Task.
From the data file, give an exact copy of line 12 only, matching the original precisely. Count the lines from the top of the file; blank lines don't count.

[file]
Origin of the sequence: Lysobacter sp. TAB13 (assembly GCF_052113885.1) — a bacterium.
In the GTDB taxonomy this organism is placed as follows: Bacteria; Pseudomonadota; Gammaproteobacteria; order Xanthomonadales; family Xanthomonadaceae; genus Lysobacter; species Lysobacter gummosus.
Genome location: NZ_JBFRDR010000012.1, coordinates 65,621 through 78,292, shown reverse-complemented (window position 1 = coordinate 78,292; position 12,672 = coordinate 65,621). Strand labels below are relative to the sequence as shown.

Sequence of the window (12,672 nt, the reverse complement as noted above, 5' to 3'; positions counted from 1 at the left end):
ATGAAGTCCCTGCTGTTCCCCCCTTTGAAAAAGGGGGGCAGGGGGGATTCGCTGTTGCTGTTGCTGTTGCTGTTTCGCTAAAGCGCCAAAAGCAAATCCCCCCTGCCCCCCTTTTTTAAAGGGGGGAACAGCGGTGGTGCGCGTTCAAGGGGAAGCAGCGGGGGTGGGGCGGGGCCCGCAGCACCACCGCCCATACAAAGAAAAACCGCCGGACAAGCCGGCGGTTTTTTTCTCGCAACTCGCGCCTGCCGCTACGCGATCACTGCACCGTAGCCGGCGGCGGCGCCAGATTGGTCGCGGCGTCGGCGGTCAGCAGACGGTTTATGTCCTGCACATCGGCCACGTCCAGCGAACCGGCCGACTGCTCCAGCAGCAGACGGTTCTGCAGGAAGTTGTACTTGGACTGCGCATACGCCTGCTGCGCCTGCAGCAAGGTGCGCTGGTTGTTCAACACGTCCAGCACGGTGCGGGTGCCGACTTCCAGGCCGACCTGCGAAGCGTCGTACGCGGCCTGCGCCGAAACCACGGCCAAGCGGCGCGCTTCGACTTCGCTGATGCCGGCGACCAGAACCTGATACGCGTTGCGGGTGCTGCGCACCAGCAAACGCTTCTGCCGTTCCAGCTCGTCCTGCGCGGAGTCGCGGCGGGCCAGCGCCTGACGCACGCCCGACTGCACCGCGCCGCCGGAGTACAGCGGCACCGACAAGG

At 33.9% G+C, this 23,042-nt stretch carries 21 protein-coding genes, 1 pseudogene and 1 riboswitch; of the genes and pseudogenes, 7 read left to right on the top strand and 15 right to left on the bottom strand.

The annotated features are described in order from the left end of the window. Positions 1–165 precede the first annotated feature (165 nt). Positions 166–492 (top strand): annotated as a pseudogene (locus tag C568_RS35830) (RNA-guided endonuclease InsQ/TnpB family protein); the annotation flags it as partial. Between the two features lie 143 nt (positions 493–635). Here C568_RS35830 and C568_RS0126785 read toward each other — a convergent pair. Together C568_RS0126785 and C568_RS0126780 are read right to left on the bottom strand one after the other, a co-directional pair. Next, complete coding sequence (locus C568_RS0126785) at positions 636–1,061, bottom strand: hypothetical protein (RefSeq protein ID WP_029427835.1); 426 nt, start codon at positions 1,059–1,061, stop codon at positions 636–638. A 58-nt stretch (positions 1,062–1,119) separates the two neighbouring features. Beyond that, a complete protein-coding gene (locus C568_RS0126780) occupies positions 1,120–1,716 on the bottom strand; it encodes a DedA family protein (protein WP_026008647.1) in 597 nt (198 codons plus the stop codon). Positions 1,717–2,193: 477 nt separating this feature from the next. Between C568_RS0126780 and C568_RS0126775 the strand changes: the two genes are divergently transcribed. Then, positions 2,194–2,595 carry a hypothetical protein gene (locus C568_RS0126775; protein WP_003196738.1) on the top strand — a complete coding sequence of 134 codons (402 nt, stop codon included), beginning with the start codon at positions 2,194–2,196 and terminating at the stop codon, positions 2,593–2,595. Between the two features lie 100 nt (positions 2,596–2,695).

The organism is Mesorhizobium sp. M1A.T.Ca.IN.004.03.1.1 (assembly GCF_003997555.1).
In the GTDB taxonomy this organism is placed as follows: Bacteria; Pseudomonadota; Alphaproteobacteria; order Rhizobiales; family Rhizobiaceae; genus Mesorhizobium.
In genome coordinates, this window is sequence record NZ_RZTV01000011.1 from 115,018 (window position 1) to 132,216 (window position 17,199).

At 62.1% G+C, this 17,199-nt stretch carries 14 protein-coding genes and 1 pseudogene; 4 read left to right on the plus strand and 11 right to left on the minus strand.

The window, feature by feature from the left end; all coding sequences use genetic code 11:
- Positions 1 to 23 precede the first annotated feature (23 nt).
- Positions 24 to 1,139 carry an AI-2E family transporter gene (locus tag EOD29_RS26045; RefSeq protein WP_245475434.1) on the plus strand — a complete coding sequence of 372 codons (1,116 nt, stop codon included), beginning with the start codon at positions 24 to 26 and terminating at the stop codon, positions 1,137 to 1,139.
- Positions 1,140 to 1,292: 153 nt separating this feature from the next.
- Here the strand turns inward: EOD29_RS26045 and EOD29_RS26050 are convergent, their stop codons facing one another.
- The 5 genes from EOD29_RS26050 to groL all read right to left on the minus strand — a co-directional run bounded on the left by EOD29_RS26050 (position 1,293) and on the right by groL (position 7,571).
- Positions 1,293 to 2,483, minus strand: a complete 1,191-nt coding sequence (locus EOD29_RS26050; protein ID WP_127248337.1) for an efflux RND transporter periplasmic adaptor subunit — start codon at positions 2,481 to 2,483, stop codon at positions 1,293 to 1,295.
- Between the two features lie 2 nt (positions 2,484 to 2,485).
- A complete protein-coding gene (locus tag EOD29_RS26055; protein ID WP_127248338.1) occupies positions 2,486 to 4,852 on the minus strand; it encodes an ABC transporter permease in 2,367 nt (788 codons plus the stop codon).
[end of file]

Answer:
The window, feature by feature from the left end; all coding sequences use genetic code 11: